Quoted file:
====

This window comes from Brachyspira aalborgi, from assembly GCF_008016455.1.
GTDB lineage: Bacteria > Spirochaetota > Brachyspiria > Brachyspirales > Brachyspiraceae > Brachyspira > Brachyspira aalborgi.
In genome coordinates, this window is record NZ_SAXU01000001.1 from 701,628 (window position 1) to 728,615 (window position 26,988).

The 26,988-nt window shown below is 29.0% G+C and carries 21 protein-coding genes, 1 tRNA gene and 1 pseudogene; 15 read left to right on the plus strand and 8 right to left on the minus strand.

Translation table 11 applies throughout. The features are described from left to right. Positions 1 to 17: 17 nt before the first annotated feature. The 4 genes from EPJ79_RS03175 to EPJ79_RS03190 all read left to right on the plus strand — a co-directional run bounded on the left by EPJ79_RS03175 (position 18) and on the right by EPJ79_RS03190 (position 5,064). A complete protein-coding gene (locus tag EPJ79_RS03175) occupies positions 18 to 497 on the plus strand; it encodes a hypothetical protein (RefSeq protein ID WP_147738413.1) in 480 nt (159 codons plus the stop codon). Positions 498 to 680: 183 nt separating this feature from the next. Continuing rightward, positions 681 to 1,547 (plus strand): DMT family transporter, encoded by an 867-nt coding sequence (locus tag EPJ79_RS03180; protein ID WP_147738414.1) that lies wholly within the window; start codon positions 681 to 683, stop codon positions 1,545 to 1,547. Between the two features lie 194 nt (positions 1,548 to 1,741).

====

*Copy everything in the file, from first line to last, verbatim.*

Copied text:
This window comes from Brachyspira aalborgi, from assembly GCF_008016455.1.
GTDB lineage: Bacteria > Spirochaetota > Brachyspiria > Brachyspirales > Brachyspiraceae > Brachyspira > Brachyspira aalborgi.
In genome coordinates, this window is record NZ_SAXU01000001.1 from 701,628 (window position 1) to 728,615 (window position 26,988).

The 26,988-nt window shown below is 29.0% G+C and carries 21 protein-coding genes, 1 tRNA gene and 1 pseudogene; 15 read left to right on the plus strand and 8 right to left on the minus strand.

Translation table 11 applies throughout. The features are described from left to right. Positions 1 to 17: 17 nt before the first annotated feature. The 4 genes from EPJ79_RS03175 to EPJ79_RS03190 all read left to right on the plus strand — a co-directional run bounded on the left by EPJ79_RS03175 (position 18) and on the right by EPJ79_RS03190 (position 5,064). A complete protein-coding gene (locus tag EPJ79_RS03175) occupies positions 18 to 497 on the plus strand; it encodes a hypothetical protein (RefSeq protein ID WP_147738413.1) in 480 nt (159 codons plus the stop codon). Positions 498 to 680: 183 nt separating this feature from the next. Continuing rightward, positions 681 to 1,547 (plus strand): DMT family transporter, encoded by an 867-nt coding sequence (locus tag EPJ79_RS03180; protein ID WP_147738414.1) that lies wholly within the window; start codon positions 681 to 683, stop codon positions 1,545 to 1,547. Between the two features lie 194 nt (positions 1,548 to 1,741).